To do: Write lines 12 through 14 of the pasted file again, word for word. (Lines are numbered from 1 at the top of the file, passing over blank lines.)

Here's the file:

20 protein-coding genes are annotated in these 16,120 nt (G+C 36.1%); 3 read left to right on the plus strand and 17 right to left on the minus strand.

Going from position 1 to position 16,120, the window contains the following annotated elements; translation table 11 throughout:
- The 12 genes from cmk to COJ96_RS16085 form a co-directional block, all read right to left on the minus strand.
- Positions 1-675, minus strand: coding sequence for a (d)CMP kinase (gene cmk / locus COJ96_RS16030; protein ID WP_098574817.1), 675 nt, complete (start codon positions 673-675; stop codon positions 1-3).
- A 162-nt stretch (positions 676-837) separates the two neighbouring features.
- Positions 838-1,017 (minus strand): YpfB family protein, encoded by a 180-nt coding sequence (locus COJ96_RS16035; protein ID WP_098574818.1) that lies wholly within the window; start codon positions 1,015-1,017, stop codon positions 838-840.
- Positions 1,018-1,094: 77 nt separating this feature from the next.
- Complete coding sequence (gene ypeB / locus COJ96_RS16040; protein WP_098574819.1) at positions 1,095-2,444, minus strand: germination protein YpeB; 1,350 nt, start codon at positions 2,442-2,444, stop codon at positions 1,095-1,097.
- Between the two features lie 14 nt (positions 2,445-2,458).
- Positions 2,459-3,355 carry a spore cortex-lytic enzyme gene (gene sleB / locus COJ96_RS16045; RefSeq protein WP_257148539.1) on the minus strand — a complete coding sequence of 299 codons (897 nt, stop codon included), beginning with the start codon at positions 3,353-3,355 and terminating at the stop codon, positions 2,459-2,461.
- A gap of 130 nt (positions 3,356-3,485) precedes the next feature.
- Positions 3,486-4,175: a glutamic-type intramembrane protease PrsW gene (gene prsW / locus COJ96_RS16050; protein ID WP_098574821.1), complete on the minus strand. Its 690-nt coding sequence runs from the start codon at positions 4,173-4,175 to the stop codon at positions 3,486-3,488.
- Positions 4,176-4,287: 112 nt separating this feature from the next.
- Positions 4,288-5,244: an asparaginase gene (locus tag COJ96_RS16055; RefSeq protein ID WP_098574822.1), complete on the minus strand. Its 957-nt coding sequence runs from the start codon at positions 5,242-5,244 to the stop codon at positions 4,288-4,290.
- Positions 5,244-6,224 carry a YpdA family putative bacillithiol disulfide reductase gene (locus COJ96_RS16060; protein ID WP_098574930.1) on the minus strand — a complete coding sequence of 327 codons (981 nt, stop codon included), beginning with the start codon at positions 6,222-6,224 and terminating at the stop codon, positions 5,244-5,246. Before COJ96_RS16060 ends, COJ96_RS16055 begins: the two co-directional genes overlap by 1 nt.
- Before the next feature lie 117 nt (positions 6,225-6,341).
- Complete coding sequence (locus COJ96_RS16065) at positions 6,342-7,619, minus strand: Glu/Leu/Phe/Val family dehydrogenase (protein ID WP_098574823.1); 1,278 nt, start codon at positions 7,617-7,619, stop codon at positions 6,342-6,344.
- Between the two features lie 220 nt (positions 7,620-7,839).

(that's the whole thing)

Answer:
- Positions 3,486-4,175: a glutamic-type intramembrane protease PrsW gene (gene prsW / locus COJ96_RS16050; protein ID WP_098574821.1), complete on the minus strand. Its 690-nt coding sequence runs from the start codon at positions 4,173-4,175 to the stop codon at positions 3,486-3,488.
- Positions 4,176-4,287: 112 nt separating this feature from the next.
- Positions 4,288-5,244: an asparaginase gene (locus tag COJ96_RS16055; RefSeq protein ID WP_098574822.1), complete on the minus strand. Its 957-nt coding sequence runs from the start codon at positions 5,242-5,244 to the stop codon at positions 4,288-4,290.